Myasthenia gravis requiring pyridostigmine treatment in a national population cohort
Article first published online: 28 JUN 2010
© 2010 The Author(s). European Journal of Neurology © 2010 EFNS
European Journal of Neurology
Volume 17, Issue 12, pages 1445–1450, December 2010
How to Cite
Andersen, J. B., Engeland, A., Owe, J. F. and Gilhus, N. E. (2010), Myasthenia gravis requiring pyridostigmine treatment in a national population cohort. European Journal of Neurology, 17: 1445–1450. doi: 10.1111/j.1468-1331.2010.03089.x
- Issue published online: 18 NOV 2010
- Article first published online: 28 JUN 2010
- Received 3 February 2010 Accepted 26 March 2010
- myasthenia gravis;
- pyridostigmine bromide;
- symptomatic treatment
Background: Pyridostigmine is the first drug of choice for patients with myasthenia gravis (MG). The drug is not prescribed regularly to any other patient groups. We aimed to determine the prevalence, incidence and gender-specific characteristics of patients with MG needing drug treatment in a well-defined population cohort.
Methods: Data were retrieved from the Norwegian Prescription Database (NorPD) 2004–2007, containing information on all dispensed drugs in Norway. The study population comprised 677 recipients of pyridostigmine who met the following inclusion criteria (one or more): (i) More than one prescription 1 January 2004–31 December 2007, (ii) prescription from a specialist in neurology, (iii) prescription for MG being specified in NorPD.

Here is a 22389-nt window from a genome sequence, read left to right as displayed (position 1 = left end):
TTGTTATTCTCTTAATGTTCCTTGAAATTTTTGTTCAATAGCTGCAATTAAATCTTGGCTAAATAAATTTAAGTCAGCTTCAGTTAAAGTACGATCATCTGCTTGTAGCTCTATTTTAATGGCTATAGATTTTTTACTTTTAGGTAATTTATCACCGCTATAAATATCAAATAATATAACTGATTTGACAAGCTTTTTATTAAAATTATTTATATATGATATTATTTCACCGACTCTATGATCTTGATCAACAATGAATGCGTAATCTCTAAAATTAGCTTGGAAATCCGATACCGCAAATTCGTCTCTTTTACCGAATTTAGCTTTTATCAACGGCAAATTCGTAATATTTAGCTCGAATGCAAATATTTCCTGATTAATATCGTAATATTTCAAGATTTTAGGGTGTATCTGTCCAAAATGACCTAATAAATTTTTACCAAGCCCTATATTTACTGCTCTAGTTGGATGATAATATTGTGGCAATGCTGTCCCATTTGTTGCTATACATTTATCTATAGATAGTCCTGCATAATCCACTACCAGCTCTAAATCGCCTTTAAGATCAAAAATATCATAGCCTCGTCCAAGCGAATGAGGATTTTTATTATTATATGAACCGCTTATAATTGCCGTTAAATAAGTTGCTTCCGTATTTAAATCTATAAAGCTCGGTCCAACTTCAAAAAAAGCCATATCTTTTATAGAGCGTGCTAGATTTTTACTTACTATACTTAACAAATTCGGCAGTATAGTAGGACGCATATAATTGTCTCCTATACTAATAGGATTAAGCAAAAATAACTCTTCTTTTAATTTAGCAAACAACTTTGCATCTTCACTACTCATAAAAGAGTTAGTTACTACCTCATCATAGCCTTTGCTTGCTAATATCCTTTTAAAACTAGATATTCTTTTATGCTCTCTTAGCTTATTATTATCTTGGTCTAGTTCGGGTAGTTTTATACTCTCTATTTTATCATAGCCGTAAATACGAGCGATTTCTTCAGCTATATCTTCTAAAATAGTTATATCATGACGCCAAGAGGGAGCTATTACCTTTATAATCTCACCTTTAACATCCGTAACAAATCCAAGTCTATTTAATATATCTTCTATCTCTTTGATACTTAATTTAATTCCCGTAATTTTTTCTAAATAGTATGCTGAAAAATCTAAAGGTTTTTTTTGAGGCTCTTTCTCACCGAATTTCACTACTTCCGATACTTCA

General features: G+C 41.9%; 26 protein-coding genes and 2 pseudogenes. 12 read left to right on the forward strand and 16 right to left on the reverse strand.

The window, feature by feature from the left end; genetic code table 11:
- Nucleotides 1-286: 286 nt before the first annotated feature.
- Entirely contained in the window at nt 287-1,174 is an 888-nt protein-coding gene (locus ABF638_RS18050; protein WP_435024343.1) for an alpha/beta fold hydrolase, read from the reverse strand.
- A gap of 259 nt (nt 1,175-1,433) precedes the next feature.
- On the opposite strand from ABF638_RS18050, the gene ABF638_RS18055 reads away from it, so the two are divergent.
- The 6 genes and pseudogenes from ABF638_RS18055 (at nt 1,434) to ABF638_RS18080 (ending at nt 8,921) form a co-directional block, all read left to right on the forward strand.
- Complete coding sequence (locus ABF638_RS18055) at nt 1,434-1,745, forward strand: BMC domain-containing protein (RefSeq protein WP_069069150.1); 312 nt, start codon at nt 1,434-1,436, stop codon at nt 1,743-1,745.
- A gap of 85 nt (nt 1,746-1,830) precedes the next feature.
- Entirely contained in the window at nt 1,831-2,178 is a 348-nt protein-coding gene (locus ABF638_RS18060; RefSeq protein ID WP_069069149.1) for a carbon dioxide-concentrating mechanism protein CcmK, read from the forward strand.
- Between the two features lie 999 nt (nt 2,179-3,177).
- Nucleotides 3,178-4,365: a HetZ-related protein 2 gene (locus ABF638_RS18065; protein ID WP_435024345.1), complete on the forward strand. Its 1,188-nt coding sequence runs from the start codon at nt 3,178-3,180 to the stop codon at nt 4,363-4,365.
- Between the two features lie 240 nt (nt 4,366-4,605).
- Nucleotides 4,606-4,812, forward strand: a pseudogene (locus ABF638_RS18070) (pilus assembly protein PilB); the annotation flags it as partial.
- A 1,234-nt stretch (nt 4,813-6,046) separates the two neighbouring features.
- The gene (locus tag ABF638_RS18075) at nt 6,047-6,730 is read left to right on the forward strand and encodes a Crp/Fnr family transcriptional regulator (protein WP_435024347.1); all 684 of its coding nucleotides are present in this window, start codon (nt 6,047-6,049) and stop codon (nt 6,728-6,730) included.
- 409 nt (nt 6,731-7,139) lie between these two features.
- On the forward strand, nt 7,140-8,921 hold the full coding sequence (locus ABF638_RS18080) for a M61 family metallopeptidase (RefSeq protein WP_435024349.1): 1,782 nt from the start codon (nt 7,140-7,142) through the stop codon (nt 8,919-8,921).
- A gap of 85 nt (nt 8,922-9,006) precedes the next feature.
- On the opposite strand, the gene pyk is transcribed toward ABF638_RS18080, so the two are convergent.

Results: A total of 435 (64%) women and 242 men were included; female:male ratio 1.8:1. Point prevalence (1 January 2008) of symptomatic MG was 131 per million; 92 for men, 170 for women. Seventy-four new users of pyridostigmine were registered in 2007 (42 women, 32 men), i.e. the incidence rate for 2007 being 16 per million; 14 for men, 18 for women. Mean age of incident cases was 59 years; 64 and 55 years, respectively. Prevalence and incidence were significantly higher in the age group ≥50 years than <50 years (P < 0.001), and highest at 70–79 years. Prevalence and incidence did not differ in the five geographical health regions in Norway.
Conclusions: Reported prevalence and incidence are amongst the highest found in similar studies. This may be explained by optimal case identification, higher incidence of drug requiring MG amongst the elderly, and recurrences of previous MG.